6 ft and 207 isn't anything crazy, so I don't think you need to hit the gym all the time. Just take the stairs, rather than an elevator/escalator. Park in the back of a parking lot instead of finding the spot next to the door.

When those are habits, you can get more extreme.

Apexcarver
Apexcarver PowerDork
5/29/13 3:37 p.m.

Cut down on unhealthy foods (you know what they are, especially red meat if you haven't already), including gas station foods.

Daily shopping is not needed, weekly or bi-weekly works fine for me.

Produce. Start eating more fresh vegtables. Steam them. Look around for deals, usually if you look hard enough you can find some. (farmers markets, etc.. I get mine from an ethnic shop that I found sold produce for a fraction of the big boxes prices, research some.)

I eat a lot of rice, why? because its cheap and convienient. Get a rice cooker. Start experimenting with throwing some vegtables in with the rice, onions do a lot, carrots, beans, etc. With the rice cooker, I throw it in and 15 min later theres dinner.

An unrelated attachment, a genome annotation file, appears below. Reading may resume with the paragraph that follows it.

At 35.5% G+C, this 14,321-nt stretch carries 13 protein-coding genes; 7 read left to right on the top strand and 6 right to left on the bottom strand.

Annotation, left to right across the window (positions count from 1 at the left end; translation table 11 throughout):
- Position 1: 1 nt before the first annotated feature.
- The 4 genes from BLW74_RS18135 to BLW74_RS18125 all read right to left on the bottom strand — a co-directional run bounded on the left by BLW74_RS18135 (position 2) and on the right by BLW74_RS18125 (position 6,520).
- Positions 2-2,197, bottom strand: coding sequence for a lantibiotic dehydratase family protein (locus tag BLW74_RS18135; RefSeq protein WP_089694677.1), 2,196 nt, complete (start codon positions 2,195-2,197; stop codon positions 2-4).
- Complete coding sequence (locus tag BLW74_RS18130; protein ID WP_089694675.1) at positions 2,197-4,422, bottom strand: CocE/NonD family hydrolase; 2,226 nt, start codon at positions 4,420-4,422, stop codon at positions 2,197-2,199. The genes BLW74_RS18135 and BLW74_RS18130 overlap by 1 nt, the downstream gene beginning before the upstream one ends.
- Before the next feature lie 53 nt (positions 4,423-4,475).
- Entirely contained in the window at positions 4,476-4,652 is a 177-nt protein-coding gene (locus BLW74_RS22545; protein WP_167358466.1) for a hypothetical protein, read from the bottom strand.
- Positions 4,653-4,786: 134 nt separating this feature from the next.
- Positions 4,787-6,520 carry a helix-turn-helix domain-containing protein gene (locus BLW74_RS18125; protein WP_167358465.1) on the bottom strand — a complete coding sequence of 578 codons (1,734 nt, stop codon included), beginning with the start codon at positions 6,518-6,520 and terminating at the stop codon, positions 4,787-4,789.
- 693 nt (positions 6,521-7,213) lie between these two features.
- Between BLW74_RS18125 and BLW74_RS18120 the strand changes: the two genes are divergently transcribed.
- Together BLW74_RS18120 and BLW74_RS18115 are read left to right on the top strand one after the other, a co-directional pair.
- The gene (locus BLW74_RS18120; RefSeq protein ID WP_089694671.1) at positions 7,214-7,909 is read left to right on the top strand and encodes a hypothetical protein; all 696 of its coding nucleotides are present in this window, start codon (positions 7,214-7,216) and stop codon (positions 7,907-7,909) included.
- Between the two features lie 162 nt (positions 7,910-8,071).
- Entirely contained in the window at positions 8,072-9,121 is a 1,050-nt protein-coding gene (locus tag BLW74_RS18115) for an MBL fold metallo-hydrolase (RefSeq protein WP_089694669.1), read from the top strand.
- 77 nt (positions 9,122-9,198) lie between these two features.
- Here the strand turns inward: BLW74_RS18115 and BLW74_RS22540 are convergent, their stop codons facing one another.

Start packing your lunch. Gonna save you money, seriously. Just do it the night before and get a bag and cold pack. Plus, it will tend to be healthier. Bonus is that eating will take less time without having to shop.

We tend to eat more calories than we really need to, especially we can tend to eat a lot of meat.

Beer Baron
Beer Baron UltimaDork
5/29/13 3:42 p.m.

Fresh fruits. Fill a bag with you to bring bananas, apples, oranges, grapes. Other foods like that you'd enjoy. Things that won't spoil sitting in a car for a while. Eat snacks. Pre-packaged baby carrots are good too, and maybe they won't got two days without refrigeration, but they'll got 12 hours.

I'd say granola bars or nut bars in there... but given the oat and nut allergies, nope.

I'd seriously just pack yourself a "plowman's" lunch every day: tasty whole-grain bread (bakery style, not shelf loaf), wedge of good cheese, fresh fruits, and a small serving of cured meat (turkey salami).